A: Herbs are gaining popularity in the home garden and while they do provide
some aesthetic interest, flavour and fragrance is their true claim to fame.
Herbs can be grown in a flower garden, in a formal herb garden, in
containers on a small balcony, or even on a windowsill. Some herbs can be
grown from seed and others purchased as transplants.
Some herbs are annuals, while others are perennials. Annual herbs include arugula, basil, borage, caraway, chervil, cilantro/coriander, dill, parsley, rosemary, summer savory, and sweet marjoram. Perennials include chives, lavender, lemon balm, mint, oregano, sage, tarragon, and thyme. Herbs require the same general growing conditions as most plants in the garden but there are special instructions for harvesting and preserving. Essential oils contained in the various plant parts (primarily the leaves) are extremely volatile when exposed to heat, causing delicate flavours to be lost. For best effect, add herbs near the end of cooking.
Herbs From Seed
Many herbs are easily grown from seed, including basil, chives, parsley,
and dill. Sow the seed in a single container, water thoroughly with warm
water, cover with clear plastic, and keep the container in a warm location.
It is important to use a good quality potting soil to prevent disease, allow
good drainage, and provide the proper nutrients for plant growth. As soon as
the seedlings emerge, remove the plastic cover and place the plants in the
natural light of a south-facing window at a temperature slightly below room
temperature. When the seedlings are big enough to handle, transplant them
into separate containers or cell-pack trays with individual cells for each
plant. Herbs can be planted in the garden after the danger of frost.
It is important to know the growing conditions of each herb. Is it annual or
perennial? Does it grow in a cool climate or does it require a warm, sunny
location? Most herbs perform best in full sun; a few tolerate part shade
(e.g. lemon balm, mint, parsley, tarragon). Herbs generally require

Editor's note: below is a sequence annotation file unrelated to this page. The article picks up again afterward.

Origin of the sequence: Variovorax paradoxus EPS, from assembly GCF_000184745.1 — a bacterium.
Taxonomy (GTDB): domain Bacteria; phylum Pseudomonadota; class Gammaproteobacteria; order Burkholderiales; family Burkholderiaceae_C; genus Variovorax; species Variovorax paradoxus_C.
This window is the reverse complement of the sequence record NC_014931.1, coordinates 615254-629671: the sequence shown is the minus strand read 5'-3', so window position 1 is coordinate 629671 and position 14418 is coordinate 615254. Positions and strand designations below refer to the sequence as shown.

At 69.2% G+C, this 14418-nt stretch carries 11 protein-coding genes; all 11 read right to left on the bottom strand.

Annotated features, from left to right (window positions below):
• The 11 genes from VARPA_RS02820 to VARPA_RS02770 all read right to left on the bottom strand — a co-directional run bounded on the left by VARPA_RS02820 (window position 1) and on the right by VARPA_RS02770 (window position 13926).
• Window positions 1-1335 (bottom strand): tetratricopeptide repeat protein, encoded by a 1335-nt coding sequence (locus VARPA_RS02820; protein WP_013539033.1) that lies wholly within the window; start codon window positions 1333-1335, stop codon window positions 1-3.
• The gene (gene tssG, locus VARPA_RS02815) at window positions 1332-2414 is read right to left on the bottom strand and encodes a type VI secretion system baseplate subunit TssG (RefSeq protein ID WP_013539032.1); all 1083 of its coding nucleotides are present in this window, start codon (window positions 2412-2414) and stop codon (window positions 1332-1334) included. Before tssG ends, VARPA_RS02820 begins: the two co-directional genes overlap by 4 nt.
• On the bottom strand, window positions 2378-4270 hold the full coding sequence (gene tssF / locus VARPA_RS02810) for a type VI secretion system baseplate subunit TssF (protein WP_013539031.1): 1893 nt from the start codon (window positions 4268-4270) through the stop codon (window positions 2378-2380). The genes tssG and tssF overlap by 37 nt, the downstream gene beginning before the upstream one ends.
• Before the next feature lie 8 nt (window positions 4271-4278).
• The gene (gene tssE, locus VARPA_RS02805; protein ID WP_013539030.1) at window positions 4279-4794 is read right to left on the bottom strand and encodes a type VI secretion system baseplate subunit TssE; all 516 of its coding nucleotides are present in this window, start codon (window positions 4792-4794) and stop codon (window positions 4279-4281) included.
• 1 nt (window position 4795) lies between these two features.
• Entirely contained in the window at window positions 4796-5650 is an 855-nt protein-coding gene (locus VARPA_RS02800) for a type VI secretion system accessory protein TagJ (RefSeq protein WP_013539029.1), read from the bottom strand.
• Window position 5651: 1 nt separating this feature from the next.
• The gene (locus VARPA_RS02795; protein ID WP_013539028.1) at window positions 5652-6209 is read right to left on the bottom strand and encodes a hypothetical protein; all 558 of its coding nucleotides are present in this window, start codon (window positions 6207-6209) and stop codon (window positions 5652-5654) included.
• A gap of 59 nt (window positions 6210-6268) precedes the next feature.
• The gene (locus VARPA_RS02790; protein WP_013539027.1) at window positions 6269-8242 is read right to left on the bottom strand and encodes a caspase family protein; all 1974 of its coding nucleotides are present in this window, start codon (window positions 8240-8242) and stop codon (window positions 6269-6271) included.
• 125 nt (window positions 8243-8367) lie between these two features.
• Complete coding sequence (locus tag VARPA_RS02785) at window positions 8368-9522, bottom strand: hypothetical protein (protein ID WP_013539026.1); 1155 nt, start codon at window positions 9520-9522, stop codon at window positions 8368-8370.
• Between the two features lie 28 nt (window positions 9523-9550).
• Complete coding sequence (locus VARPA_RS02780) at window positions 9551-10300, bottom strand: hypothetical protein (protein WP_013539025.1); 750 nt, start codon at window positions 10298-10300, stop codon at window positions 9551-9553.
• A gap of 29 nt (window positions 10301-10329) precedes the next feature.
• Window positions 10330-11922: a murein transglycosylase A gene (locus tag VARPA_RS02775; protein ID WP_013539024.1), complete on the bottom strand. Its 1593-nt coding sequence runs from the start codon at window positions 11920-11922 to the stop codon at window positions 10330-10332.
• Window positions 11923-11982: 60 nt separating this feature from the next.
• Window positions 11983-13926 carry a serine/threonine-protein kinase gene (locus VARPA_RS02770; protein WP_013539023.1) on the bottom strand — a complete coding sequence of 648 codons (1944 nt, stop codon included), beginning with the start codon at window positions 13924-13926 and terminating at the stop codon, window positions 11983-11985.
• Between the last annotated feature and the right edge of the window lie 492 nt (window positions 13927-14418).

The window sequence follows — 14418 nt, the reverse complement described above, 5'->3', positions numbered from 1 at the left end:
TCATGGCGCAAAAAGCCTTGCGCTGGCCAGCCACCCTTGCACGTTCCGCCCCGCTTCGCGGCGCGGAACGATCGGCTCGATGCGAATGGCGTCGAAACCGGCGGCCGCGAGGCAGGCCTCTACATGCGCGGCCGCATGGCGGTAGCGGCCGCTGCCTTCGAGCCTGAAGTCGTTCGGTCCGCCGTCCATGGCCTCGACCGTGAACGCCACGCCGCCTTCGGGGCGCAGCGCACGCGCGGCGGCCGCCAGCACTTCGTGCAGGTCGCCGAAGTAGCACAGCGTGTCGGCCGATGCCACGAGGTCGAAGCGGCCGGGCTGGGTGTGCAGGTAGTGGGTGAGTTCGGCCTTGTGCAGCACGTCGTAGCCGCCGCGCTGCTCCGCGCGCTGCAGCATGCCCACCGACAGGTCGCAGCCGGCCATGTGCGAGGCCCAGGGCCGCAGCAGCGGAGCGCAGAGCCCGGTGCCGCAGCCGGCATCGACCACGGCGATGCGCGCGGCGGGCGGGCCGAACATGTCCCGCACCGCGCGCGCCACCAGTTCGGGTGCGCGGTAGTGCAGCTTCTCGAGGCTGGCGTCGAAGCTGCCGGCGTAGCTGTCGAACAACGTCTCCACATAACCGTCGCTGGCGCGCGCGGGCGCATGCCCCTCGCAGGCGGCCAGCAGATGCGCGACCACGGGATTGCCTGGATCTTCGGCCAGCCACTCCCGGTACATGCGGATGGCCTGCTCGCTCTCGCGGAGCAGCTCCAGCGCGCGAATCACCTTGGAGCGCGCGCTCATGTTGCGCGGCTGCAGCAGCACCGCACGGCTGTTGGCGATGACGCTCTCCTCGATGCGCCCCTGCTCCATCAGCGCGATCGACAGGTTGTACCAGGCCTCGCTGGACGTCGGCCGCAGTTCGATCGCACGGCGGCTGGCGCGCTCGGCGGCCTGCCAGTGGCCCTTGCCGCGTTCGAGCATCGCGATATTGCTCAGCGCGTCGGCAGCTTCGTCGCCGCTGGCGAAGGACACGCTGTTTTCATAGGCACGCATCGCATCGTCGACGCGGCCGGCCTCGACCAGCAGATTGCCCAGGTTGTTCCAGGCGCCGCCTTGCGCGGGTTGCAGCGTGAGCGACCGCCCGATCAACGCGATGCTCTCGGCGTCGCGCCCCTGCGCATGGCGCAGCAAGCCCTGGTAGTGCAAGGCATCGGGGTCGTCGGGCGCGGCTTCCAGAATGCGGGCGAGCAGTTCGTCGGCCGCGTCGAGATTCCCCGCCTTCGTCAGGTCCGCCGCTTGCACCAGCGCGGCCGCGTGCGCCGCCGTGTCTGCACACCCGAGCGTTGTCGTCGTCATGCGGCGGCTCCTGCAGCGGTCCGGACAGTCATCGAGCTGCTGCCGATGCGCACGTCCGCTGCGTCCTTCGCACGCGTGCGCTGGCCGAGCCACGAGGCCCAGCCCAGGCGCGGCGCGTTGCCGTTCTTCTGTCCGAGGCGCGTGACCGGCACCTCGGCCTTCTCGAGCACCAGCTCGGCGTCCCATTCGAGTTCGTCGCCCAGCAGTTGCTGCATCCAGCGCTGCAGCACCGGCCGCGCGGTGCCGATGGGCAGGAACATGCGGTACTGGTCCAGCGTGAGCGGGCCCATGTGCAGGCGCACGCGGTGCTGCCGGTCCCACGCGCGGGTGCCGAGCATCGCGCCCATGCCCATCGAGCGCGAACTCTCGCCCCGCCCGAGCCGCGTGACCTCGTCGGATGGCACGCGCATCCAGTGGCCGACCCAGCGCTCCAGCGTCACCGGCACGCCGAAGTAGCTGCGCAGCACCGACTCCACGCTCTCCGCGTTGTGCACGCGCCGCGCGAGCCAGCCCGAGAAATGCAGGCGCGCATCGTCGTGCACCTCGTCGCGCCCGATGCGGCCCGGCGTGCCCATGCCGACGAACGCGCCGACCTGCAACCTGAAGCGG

well-drained soil and an application of 20-20-20 or 20-8-20 fertilizer every
two weeks throughout the growing season. Pinch back new growth to create
bushier, more productive plants.
Growing herbs in containers can be very convenient, especially if they are
located close to the kitchen. Tender herbs grown in containers can easily be
taken inside for the winter and some herbs, such as basil, simply perform
better in containers. It is always important to select pots with good
drainage and removable saucers.
Most herbs can be harvested throughout the growing season, as long as enough
of the plant remains intact to sustain good growth. For best effect, harvest
herbs at the first sign of blossom development, the stage when the oil
content in the leaves is the greatest and the flavour is most intense;
harvesting when the flowers are in full bloom results in bitter flavour. The
best time to harvest foliage is early in the morning after the dew has
evaporated but before the temperature rises.
Edible flowers, often a milder version of the leaves, are typically used as
garnish. The most popular edible flowers include calendulas, nasturtiums,
violas, chives, and borage. Harvest flowers immediately before use. Early
morning and late afternoon yield the best flavour.
Edible seedheads can be harvested when they have changed colour and dried.
Storing and Preserving
To dry herbs, place them in a location that is warm, dark and dry. Tie them in bunches and hang to dry. Drying may take anywhere from a few days to a few weeks,
depending on temperature and humidity. When the herbs feel crisp, rub the
leaves from the stalks and store them in a moisture proof, airtight
container. Dried herbs begin to lose flavour after a year or so. Some herbs
(basil, for example) lose their flavour when dried and are best when chopped
and frozen in water.
Freezing is an excellent technique for preserving colour and flavour. To
freeze herbs whole, rinse them in cold water, shake off the excess water, and
dip them olive oil. Place the herbs loosely into plastic bags or store them
in rigid containers to prevent the leaves from getting crushed. Another
freezing technique is to place chopped herbs in ice cube trays and fill with
water. Once frozen, remove the herb cubes and store them in freezer bags.
Thaw as necessary for soups, stews and other recipes.